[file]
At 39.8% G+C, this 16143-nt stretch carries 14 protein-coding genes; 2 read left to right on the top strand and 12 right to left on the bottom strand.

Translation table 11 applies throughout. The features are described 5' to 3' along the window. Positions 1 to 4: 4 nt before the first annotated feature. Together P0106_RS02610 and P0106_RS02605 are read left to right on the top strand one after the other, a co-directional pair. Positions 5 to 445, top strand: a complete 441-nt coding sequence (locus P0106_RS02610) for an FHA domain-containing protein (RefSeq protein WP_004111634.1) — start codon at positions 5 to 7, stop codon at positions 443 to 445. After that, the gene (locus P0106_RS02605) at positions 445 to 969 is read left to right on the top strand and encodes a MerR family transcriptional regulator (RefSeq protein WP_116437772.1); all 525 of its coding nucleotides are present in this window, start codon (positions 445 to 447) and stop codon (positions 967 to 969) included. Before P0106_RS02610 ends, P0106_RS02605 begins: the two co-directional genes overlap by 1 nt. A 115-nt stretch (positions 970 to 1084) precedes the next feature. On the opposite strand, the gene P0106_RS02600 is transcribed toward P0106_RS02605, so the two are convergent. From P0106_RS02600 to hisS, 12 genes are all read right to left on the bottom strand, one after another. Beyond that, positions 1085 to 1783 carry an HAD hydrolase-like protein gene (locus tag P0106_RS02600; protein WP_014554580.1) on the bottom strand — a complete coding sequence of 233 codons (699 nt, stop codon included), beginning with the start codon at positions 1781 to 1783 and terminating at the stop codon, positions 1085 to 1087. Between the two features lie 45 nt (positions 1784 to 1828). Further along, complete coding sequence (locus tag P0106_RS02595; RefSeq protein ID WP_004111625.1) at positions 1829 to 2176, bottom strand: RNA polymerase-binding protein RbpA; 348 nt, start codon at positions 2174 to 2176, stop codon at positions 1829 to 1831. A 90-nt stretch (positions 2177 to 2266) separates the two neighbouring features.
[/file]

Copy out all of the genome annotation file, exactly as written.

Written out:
At 39.8% G+C, this 16143-nt stretch carries 14 protein-coding genes; 2 read left to right on the top strand and 12 right to left on the bottom strand.

Translation table 11 applies throughout. The features are described 5' to 3' along the window. Positions 1 to 4: 4 nt before the first annotated feature. Together P0106_RS02610 and P0106_RS02605 are read left to right on the top strand one after the other, a co-directional pair. Positions 5 to 445, top strand: a complete 441-nt coding sequence (locus P0106_RS02610) for an FHA domain-containing protein (RefSeq protein WP_004111634.1) — start codon at positions 5 to 7, stop codon at positions 443 to 445. After that, the gene (locus P0106_RS02605) at positions 445 to 969 is read left to right on the top strand and encodes a MerR family transcriptional regulator (RefSeq protein WP_116437772.1); all 525 of its coding nucleotides are present in this window, start codon (positions 445 to 447) and stop codon (positions 967 to 969) included. Before P0106_RS02610 ends, P0106_RS02605 begins: the two co-directional genes overlap by 1 nt. A 115-nt stretch (positions 970 to 1084) precedes the next feature. On the opposite strand, the gene P0106_RS02600 is transcribed toward P0106_RS02605, so the two are convergent. From P0106_RS02600 to hisS, 12 genes are all read right to left on the bottom strand, one after another. Beyond that, positions 1085 to 1783 carry an HAD hydrolase-like protein gene (locus tag P0106_RS02600; protein WP_014554580.1) on the bottom strand — a complete coding sequence of 233 codons (699 nt, stop codon included), beginning with the start codon at positions 1781 to 1783 and terminating at the stop codon, positions 1085 to 1087. Between the two features lie 45 nt (positions 1784 to 1828). Further along, complete coding sequence (locus tag P0106_RS02595; RefSeq protein ID WP_004111625.1) at positions 1829 to 2176, bottom strand: RNA polymerase-binding protein RbpA; 348 nt, start codon at positions 2174 to 2176, stop codon at positions 1829 to 1831. A 90-nt stretch (positions 2177 to 2266) separates the two neighbouring features.